Dem candidates: ‘Red, white and blue’ best
Photo: Kim Olson, Democratic candidate for Texas Agriculture Commissioner, makes a point during Monday night’s candidate “meet and greet” at the Orange Depot.
For The Record
Kim Olson, Democratic candidate for Texas Agriculture Commissioner, was working in the Pentagon when an airliner hijacked by terrorists crashed into it on Sept. 11, 2001.
The now-retired Air Force colonel told a group of two dozen at the Orange Depot Monday night what made her most proud to be an American was the response.
“On 9/12, 15,000 people showed back up to work in a building that burned for four more days because their nation needed them to.
“Here’s the deal,” she said. “Our stories are not 9/11. Our stories are not [Hurricane] Harvey. Our stories are 9/12.
“That’s what judges us as a person, as a family, as a community, as a state, and I would argue, as a party.”
Two other Democratic candidates joined Olson in asking for votes and support in taking on incumbents.
Jon Powell, a geologist and chemist from Taylor Lake Village, near Kemah, is running for the U.S. House of Representatives from District 36. Former Orange city council member Deborah Mitchell is running for Orange County Commissioner, Precinct 2.
Powell is seeking the seat held by Republican Brian Babin of Woodville.
“Are you aware that the incumbent has a track record of working against the public interest and reducing our freedoms?” Powell asked.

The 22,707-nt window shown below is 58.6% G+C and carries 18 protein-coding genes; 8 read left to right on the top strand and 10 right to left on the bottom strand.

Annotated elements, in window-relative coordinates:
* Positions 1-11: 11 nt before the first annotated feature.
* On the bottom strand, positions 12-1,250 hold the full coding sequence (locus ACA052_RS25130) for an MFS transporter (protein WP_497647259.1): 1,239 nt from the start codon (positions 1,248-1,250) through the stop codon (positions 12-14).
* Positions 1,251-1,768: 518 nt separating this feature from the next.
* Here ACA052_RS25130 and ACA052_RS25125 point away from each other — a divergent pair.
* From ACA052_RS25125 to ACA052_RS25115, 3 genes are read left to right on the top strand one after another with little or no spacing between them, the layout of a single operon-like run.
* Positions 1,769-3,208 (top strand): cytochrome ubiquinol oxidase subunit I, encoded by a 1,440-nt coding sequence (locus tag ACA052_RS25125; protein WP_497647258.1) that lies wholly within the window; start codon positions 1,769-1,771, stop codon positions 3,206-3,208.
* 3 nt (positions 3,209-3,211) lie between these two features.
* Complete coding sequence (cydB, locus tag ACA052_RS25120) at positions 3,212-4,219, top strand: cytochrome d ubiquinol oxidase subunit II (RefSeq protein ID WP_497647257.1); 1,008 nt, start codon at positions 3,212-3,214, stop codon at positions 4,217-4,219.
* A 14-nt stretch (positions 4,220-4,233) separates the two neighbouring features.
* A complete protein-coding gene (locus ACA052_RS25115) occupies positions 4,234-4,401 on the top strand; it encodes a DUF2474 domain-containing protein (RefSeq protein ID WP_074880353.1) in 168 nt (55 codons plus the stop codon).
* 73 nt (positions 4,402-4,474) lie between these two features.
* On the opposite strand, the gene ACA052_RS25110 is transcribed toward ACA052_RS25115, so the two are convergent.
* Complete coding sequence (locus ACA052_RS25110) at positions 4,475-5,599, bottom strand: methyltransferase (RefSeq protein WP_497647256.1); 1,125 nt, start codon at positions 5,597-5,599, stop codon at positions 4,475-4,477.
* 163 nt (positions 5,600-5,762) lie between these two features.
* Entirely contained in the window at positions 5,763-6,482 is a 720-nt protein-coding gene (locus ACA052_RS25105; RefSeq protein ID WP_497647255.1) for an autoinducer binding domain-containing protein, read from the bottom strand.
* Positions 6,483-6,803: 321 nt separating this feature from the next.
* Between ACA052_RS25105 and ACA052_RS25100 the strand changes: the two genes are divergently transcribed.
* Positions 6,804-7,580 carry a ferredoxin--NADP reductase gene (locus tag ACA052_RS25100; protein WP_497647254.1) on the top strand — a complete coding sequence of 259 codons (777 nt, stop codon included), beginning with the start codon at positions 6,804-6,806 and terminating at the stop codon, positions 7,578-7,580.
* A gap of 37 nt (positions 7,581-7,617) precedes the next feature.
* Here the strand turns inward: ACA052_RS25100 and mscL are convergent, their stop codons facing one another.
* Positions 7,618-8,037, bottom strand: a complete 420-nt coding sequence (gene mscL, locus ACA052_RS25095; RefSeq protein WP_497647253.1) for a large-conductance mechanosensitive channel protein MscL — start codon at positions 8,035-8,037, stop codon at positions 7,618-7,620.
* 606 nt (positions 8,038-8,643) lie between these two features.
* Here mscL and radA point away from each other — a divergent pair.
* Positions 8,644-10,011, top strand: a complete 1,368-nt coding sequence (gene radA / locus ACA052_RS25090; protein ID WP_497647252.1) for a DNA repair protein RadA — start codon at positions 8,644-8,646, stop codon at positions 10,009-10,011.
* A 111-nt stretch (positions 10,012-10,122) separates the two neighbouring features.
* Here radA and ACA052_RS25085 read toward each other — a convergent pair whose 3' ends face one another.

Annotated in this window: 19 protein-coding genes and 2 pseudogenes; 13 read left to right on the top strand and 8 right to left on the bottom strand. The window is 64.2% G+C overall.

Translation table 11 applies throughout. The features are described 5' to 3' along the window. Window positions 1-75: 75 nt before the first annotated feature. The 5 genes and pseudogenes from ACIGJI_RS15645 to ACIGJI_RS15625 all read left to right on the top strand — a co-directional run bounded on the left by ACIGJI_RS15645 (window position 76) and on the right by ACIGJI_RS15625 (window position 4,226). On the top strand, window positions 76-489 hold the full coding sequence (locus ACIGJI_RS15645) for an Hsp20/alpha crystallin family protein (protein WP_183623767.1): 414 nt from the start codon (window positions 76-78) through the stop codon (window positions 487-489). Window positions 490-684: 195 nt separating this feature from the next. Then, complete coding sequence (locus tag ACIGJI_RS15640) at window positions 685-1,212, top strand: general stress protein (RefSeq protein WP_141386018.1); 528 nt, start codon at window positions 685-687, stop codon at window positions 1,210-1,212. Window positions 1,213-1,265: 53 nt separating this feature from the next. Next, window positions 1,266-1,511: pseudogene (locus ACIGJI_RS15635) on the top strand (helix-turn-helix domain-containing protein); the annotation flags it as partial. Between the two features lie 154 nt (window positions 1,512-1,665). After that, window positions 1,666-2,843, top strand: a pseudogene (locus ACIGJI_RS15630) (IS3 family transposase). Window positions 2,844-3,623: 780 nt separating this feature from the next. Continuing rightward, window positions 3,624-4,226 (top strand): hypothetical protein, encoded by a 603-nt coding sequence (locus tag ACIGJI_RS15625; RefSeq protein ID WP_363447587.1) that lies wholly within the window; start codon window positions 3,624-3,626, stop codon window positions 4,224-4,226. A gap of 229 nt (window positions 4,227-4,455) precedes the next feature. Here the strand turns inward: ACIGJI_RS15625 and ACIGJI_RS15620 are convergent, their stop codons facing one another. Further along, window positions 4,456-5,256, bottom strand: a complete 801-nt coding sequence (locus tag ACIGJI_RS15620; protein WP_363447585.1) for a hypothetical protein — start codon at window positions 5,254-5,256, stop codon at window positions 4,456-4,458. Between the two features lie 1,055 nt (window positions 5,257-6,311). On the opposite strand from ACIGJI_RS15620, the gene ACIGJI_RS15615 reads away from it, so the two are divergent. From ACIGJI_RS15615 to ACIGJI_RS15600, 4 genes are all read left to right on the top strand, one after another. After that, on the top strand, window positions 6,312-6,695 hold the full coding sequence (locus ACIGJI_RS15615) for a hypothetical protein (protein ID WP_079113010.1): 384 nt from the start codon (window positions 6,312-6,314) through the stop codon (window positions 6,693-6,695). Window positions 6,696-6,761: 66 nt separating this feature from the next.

“He has voted to restrict access to health care, allow pesticides to flow into streams, and eliminate the rules that require banks to treat consumers fairly. He has voted to allow your private information to be collected and sold.
“This is not freedom. These are not your values. This is not what makes America great.”
Mitchell is stepping down as chairman of the Orange County Democratic Party to run against incumbent Barry Burton, a Republican from Mauriceville. Also running for that seat is Teresa Beauchamp, another former Orange city council member running as a Republican.
“I have two opponents, but I believe in people, and I’m going to give it my best shot,” Mitchell said.
“I care about Orange County. We’re going to get people registered and get them out to vote.”
The general election is Nov. 6, 2018. Party primary elections will be held March 6, 2018.
A former Air Force pilot and a member of the “Texas Women’s Hall of Fame” who was one of the first women to lead an operational flying squadron, Olson said she decided to run for office as a reaction to the 2016 election.
She had wrapped up 25 years in the Air Force, three more in the Texas State Guard, led a non-profit dedicated to helping women veterans, and was ranching in north Texas practicing and teaching sustainable eco-agriculture.
“After the last election, I thought, you know, I could just sit out on my ranch and pick pecans or I could get in the game and maybe have some influence to make things better,” she said.
Current agriculture commissioner Sid Miller lifted a ban on fried foods and soft drinks in schools. Olson believes access to healthy food and economic health are tied together.
“Yes, Nov. 8 hurt,” she said, speaking of the 2016 election. “It made me physically sick. But now, what are we going to do on 9/12?
“It’s not if we’re red. It’s not if we’re blue. We’re the best when we’re red, white and blue.”